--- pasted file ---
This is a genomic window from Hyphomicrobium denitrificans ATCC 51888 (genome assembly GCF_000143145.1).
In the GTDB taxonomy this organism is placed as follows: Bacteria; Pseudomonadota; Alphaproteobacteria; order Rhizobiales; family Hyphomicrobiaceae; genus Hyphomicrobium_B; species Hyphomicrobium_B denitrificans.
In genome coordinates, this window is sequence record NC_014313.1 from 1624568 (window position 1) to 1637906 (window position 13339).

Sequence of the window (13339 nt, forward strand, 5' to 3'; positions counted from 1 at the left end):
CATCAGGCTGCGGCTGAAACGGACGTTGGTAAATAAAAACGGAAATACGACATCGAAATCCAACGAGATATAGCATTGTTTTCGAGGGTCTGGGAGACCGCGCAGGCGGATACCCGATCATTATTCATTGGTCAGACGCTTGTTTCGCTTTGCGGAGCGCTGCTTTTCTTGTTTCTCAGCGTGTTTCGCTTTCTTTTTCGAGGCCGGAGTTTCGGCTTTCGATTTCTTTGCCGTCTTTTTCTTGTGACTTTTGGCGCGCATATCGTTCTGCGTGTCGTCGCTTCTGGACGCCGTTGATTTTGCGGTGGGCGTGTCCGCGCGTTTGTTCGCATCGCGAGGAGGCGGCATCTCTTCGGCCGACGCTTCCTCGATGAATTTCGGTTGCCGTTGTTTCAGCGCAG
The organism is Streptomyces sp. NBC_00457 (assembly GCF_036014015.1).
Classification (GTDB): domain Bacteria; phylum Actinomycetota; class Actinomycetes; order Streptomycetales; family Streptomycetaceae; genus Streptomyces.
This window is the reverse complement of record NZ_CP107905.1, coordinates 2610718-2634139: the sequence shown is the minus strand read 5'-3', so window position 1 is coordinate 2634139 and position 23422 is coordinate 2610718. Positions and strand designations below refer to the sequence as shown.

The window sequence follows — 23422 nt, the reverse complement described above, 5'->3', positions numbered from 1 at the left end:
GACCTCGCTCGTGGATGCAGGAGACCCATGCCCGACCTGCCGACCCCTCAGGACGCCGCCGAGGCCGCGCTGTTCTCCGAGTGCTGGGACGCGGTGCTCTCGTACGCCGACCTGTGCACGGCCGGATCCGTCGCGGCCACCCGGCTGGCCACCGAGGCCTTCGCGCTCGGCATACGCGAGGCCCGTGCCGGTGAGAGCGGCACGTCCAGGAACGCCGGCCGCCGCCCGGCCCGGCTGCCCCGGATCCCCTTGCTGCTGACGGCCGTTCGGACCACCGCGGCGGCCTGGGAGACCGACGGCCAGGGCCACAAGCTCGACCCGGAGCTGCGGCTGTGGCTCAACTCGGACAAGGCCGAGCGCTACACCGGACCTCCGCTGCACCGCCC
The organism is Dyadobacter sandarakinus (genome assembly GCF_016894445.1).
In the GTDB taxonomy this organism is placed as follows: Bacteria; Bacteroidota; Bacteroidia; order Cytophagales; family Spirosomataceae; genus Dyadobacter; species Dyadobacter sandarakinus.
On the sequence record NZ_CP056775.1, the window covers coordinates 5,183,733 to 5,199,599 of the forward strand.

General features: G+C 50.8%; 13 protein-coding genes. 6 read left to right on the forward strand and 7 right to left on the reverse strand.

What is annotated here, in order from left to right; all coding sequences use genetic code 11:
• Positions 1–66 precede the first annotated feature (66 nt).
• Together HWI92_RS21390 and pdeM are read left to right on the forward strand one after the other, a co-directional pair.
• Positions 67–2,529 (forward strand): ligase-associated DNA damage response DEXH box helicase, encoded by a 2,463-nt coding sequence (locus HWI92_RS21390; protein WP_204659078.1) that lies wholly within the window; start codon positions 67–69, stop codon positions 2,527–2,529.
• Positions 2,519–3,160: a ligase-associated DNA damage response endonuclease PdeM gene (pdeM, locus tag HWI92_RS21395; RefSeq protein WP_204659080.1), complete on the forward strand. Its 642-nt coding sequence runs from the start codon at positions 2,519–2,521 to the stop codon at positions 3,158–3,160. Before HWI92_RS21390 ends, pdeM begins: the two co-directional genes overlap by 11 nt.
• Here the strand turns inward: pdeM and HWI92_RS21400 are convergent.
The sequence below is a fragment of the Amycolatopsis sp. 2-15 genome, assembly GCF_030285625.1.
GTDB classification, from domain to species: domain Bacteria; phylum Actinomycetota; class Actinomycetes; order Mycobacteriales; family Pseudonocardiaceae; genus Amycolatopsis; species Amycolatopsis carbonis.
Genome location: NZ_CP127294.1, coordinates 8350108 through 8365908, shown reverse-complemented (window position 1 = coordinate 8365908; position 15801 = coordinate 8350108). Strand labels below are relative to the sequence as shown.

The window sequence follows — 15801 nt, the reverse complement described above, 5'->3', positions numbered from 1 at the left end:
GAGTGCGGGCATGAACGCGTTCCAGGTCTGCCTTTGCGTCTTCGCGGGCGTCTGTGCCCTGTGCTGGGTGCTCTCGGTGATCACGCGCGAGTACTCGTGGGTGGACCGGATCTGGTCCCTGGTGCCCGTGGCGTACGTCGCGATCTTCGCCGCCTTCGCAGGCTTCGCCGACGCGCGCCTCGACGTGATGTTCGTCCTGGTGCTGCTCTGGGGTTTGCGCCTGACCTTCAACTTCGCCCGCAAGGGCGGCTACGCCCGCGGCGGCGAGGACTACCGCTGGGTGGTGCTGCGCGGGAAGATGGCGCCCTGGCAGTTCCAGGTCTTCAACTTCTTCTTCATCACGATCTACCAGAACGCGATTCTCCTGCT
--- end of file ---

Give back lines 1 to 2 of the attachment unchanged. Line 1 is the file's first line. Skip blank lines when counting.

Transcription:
This is a genomic window from Hyphomicrobium denitrificans ATCC 51888 (genome assembly GCF_000143145.1).
In the GTDB taxonomy this organism is placed as follows: Bacteria; Pseudomonadota; Alphaproteobacteria; order Rhizobiales; family Hyphomicrobiaceae; genus Hyphomicrobium_B; species Hyphomicrobium_B denitrificans.